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23 Literal Translations Of Military Graphics That Actually Make Sense
Editor’s Note: A version of this article originally appeared on the blog of Angry Staff Officer.
I know you all are like me; you get excited when new doctrine gets released. Giddy, even. So I know that when the Army released Army Doctrine Reference Publication 1-02 Terms and Military Symbols you immediately downloaded the whole thing and had a good read. Or not.
One thing always strikes me when going through this work is that without context, military operational symbols could look like some really silly things. So, without any more preamble, here is a selection of ADRP 1-02, as seen by extremely literal people.
What it looks like: “Peppermint stick cannon being fired by man in sombrero.”
What it is: “Border Patrol.”
What it looks like: “This box is happy.”
What it is: “Civil Military Cooperation in NATO.”
What it looks like: “Pizza is here!”
What it is: “Coordination Point.”
What it looks like: “Get in the box.”
What it is: “Customs Service.”
What it looks like: “Be on the lookout for giant handguns on skateboards.”
What it means: “Drive by Shooting.”
What it looks like: “Sun wearing sunglasses, ironically.”
What it is: “Friendly Forces Encircled.”
What it looks like: “Absolutely no seagulls allowed!”
What it is: “Airborne infantry unit.”
What it looks like: “Guy with sunglasses and cigarette is unhappy.”
What it means: “Launcher unmanned aerial system.”
What it looks like: “We don’t know what this thing is, but it is pissed OFF.”
What it is: “Marine Expeditionary Force.”
… That’s actually spot-on.
What it looks like: “Bring your coat hangers.”
What it is: “Mine Clearing.”
What it looks like: “Giant bugs here; stay away.”
What it is: “Mine laying.”
What it looks like: “We got a box of aliens.”
What it is: “Minefield, anti-personnel.”
What it looks like: “Absolutely no damn tents allowed.”
What it is: “Mountain infantry unit.”
What it looks like: “We fenced in this fir tree, but just this one.”
What it is: “Multiple rocket launcher.”
What it looks like: “Pirates!”
What it is: “Pirates.”
What it looks like: “Happy sunglasses wearers.”
What it is: “Recovery unmanned aerial system.”
What it looks like: “BEAR CLAW!”
What it is: “Rock throwing.”
What it looks like: “Possible rain in Michigan, bring your crappy umbrella.”
What it is: “Signals intelligence.”
What it looks like: “Top hats worn here.”
What it is: “Surface shelter.”
What it looks like: “Shepherds abiding in their fields.”
What it is: “Flamethrower.”
What it looks like: “Mandatory wear of bow ties.”
What it is: “Army aviation.”
What it looks like: “The wear of nautical themed bow ties is strictly prohibited.”
What it is: “Air naval gunfire liaison company.”
What it looks like: “Very surprised emoji in use in this area.”
What it is: “Air defense gun.”
This article, “Military Graphics: What They SHOULD Mean,” was originally published on the blog of Angry Staff Officer.
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DOVER AIR FORCE BASE, Del (Reuters) - U.S. President Donald Trump traveled to Dover Air Force Base in Delaware on Saturday to receive the remains of four Americans killed in a suicide bombing in northern Syria.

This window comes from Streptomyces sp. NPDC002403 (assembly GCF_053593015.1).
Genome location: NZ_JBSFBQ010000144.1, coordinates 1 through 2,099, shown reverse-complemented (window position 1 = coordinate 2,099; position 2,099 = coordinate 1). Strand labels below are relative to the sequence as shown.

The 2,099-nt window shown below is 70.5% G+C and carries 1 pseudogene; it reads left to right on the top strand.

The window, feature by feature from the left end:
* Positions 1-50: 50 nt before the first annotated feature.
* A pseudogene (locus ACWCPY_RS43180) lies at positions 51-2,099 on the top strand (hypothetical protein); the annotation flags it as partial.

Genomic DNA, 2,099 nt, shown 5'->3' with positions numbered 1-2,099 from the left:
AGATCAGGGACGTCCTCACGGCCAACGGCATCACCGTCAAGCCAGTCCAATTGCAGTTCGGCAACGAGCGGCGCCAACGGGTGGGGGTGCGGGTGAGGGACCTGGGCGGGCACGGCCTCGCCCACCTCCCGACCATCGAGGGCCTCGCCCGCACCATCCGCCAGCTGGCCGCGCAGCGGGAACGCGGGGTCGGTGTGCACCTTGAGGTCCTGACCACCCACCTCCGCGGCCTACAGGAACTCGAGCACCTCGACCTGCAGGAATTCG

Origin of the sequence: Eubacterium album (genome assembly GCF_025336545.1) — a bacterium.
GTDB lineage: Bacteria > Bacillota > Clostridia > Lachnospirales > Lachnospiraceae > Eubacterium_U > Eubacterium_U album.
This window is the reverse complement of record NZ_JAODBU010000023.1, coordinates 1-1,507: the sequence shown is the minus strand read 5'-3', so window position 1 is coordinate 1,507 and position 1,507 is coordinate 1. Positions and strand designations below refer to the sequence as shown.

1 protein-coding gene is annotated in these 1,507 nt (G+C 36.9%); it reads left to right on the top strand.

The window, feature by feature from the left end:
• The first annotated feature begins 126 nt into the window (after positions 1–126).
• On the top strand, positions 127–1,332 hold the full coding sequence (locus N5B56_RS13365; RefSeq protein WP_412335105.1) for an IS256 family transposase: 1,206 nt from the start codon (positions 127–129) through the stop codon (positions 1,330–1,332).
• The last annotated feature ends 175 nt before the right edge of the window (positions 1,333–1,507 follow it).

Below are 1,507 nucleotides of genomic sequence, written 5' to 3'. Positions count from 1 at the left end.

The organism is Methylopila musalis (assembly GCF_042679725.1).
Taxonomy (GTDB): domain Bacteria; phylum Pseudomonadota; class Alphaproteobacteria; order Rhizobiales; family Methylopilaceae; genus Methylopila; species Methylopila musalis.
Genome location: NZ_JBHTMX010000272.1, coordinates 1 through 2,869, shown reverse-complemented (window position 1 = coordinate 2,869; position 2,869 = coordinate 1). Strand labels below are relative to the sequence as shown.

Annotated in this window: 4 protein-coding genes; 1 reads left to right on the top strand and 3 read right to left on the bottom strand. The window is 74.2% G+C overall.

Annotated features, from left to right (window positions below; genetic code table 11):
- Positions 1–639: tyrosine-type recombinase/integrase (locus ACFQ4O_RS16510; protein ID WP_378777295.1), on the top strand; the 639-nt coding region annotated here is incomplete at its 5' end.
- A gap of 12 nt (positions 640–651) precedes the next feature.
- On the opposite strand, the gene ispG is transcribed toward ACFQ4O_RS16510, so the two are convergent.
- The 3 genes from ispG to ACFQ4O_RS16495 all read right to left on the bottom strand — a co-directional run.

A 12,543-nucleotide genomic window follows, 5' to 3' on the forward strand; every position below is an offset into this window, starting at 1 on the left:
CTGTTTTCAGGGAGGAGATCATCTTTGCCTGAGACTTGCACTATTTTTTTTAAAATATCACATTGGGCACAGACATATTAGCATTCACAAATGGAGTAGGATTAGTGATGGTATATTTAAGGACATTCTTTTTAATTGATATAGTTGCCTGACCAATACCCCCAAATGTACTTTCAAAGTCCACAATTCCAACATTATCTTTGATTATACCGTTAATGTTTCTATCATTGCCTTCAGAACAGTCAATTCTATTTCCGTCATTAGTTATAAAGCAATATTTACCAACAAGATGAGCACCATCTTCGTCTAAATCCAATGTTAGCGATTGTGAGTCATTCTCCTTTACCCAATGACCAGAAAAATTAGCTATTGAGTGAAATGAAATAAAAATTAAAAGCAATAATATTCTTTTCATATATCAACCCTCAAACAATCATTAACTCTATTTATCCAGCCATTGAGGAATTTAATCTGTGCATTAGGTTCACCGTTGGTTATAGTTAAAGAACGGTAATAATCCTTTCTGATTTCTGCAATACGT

Trump, locked in a battle with congressional Democrats that has led to a nearly month-long partial government shutdown, announced his trip via a pre-dawn tweet, saying he was going "to be with the families of 4 very special people who lost their lives in service to our Country!"
Trump told reporters on the South Lawn of the White House prior to departure that he planned to meet the families, a duty which he said "might be the toughest thing I have to do as president."
He was greeted by military staff at Dover Air Force Base after a short flight from Joint Base Andrews, but did not speak to reporters before entering his motorcade.
Flanked by military officials, Trump, Secretary of State Mike Pompeo and acting Defense Secretary Patrick Shanahan filed up a ramp leading onto a military transport aircraft, where a prayer was given to honor the memory of Scott Wirtz, a civilian Department of Defense employee from St. Louis.
Trump filed down the plank and saluted while six service members clad in fatigues and white gloves carried an American flag-draped casket carrying Wirtz to a waiting gray van.
The Dover base is a traditional hub for returning the remains of American troops abroad.
The United States believes the attack that killed the Americans was the work of Islamic State militants.
Trump announced last month that he planned to speedily withdraw U.S. troops from Syria, but has since said it does not need to go quickly as he tries to ensure safety of Kurdish allies in northern Syria who are at risk of attack from neighboring Turkey.
Trump told reporters on Saturday that his Syria policy has made progress but that some work remained in destroying Islamic State targets. He defended his plans for a withdrawal.
"It's moving along very well, but when I took over it was a total mess. But you do have to ask yourself, we're killing ISIS for Russia, for Iran, for Syria, for Iraq, for a lot of other places. At some point you want to bring our people back home," he said.
In addition to Wirtz, those who died during the Wednesday attack in Manbij, Syria, were Army Chief Warrant Officer Jonathan Farmer, 37, of Boynton Beach, Florida, and Navy Chief Cryptologic Technician Shannon Kent, 35, identified as being from upstate New York, the Department of Defense said in a statement.
The Pentagon did not identify the fourth person killed, a contractor working for a private company. U.S. media identified her as Ghadir Taher, a 27-year-old employee of defense contractor Valiant Integrated Services.
(Reporting by Alexandra Alper; Writing by Steve Holland and David Brunnstrom; Editing by Leslie Adler)
This article originally appeared on Business Insider.
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